Adipocyte apoptosis assays
The degree of subcutaneous adipocyte apoptosis was assessed by terminal deoxynucleotidyl transferase dUTP-digoxigenin nick-end labeling (TUNEL) of fixed sections of fat from study subjects and HIV-uninfected controls. Histology was assessed by a pathologist blinded to date of specimen collection, as well as to clinical and treatment details. The degree of apoptosis was graded from 0 (no TUNEL-positive cells) to 3 (most adipocytes TUNEL positive). Duplicate slide scores were averaged. In addition, quantitative analysis of apoptotic adipocytes per unit area of adipose tissue was performed using video image analysis by a blinded histologist.
Mitochondrial ETC activities
All tissue samples were stored at −80 °C. Frozen skeletal muscle samples were thawed immediately prior to analysis and homogenates prepared using cholate. ETC activities were measured using CLIA validated methods and were performed at the CIDEM laboratory (Case Western Reserve University, Cleveland, Ohio) which has a wide experience of more than a decade in performance of ETC and other mitochondrial assays [17–20].
Measurements of NADH cytochrome c reductase (NCR) reflecting activities of complex I and III, NADH ferricyanide reductase (first three subunits of complex I), succinate cytochrome c reductase (complex II and III), succinate dehydrogenase, decylubiquinol cytochrome c reductase (complex III), cytochrome c oxidase (complex IV), and citrate synthase (marker of mitochondrial mass) were performed. In our laboratory, ETC activities determined by using frozen skeletal muscle were equivalent to those using fresh tissues (C. Hoppel, personal communication)
Cytokine expression levels in fat tissues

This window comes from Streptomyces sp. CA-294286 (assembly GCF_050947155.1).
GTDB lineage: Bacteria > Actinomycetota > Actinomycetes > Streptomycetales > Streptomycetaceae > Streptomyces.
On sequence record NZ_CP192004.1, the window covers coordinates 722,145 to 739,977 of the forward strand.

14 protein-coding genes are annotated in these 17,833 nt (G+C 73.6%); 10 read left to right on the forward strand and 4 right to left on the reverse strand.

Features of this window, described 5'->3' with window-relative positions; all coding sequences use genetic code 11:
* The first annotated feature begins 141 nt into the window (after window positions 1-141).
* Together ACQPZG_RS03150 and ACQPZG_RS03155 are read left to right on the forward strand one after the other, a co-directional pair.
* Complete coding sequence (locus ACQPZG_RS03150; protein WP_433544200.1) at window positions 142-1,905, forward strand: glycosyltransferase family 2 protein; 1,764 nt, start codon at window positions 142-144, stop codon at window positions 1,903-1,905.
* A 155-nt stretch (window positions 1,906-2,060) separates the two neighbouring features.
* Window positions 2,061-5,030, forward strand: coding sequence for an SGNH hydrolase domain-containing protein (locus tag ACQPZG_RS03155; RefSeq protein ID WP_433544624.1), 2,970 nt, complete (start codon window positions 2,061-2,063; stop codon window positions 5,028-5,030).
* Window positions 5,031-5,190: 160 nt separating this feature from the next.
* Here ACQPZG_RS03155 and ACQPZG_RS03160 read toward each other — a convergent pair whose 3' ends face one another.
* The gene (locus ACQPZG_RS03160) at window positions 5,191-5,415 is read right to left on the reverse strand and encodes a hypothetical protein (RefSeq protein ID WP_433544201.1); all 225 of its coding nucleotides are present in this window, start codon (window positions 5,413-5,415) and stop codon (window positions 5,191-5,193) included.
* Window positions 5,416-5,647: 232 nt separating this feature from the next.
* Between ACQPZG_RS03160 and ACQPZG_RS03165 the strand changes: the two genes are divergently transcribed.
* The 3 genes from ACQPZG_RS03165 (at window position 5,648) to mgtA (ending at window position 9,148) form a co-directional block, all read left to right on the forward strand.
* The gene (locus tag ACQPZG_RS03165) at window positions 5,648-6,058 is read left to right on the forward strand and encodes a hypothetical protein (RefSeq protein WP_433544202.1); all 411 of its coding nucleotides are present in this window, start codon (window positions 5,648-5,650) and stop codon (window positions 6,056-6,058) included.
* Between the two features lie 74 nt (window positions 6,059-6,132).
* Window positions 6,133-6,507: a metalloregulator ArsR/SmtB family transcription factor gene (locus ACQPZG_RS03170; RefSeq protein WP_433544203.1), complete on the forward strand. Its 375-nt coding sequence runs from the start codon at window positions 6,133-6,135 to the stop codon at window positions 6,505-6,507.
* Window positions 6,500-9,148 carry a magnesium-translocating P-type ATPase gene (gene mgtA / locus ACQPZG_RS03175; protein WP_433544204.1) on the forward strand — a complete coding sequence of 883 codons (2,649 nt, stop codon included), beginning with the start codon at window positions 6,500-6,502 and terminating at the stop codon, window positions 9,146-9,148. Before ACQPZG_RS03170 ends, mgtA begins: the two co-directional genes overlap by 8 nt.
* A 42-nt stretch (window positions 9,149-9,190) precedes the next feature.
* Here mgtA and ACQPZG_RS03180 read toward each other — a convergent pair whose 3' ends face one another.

Levels of interleukin (IL)-1 (α and β), IL-2, IL-4, IL-5, IL8, IL-10, IL-12 (p35 and p40), IL-15, interferon-γ and tumor necrosis factor (TNF)-α RNA expression were measured at baseline and week 48. Total RNA was extracted from 25 mg of adipose tissue using the RNeasy Mini Kit (Qiagen) and DNA removed using on-column DNase digestion with the RNase-Free DNase Set (Qiagen). cDNA was generated from 2 μg RNA from subject samples and a normal control provided using the High-Capacity cDNA Archive Kit (Applied Biosystems). Five-hundred nanograms cDNA was used in each reaction well of the TaqMan Cytokine Gene Expression Plate I (Applied Biosystems). Samples were done in duplicate for each of the 12 cytokines and a normal human cDNA calibrator was used in each plate. Real-time PCR was performed on the ABI 7900 and results analyzed on the Sequence Detection Software v1.7.
The Wilcoxon signed-rank test was used to test whether the change from baseline to week 48 was different from zero for the adipose tissue, muscle, and PBMC data. The 95% confidence intervals (CI) were calculated for the mean mtDNA levels using the normal approximation. Interquartile ranges were also calculated for the mtDNA and apoptosis results. These analyses were not adjusted for multiple comparisons due to the small sample size and the descriptive nature of the analyses.
Sixteen subjects participated in the substudy, and 12 underwent repeat tissue sampling at week 48. An additional subject had PBMC analyzed at week 48. Demographics for the substudy subjects are presented in Table 1 along with the 118 subjects who participated in the main study. At entry, 15/16 (95%) were on a protease inhibitor (PI) and 7/16 (44%) were on a non-nucleoside reverse transcriptase inhibitor. Antiretroviral therapy was maintained throughout the 48 weeks of the study in all subjects. All 16 substudy subjects and 97% (114/117) of the main study participants had lipoatrophy. Substudy subjects were comparable to those in main study with no notable selection bias. All 16 substudy subjects had been on d4T for at least 3 years, and seven of them had hyperlactatemia, with at least one symptom suggestive of mitochondrial toxicity. Undetectable HIV-2 RNA levels were maintained throughout the study with median levels of 1.69 log10 copies/ml for at study entry and week 48.
No subject developed serious adverse events as a result of the procedures. Most subjects developed self-limited pain at the site of the incisions. Six subjects developed small painless seromas at the site of the incision; uncomplicated needle aspiration was required in one subject.
Results of serial DEXA scans are shown in Fig. 1. Median increases from baseline in arm, leg, trunk, and total limb adipose mass of 21%, 11%, 16%, and 15%, respectively were seen at week 48 (arm P = 0.101; leg P = 0.101; trunk P = 0.006; limb fat P = 0.068) from baseline. At week 48, weight, body mass index, fasting lipids and pyruvate were not significantly different from baseline. Lactate levels significantly decreased (change from baseline −0.40; P = 0.012).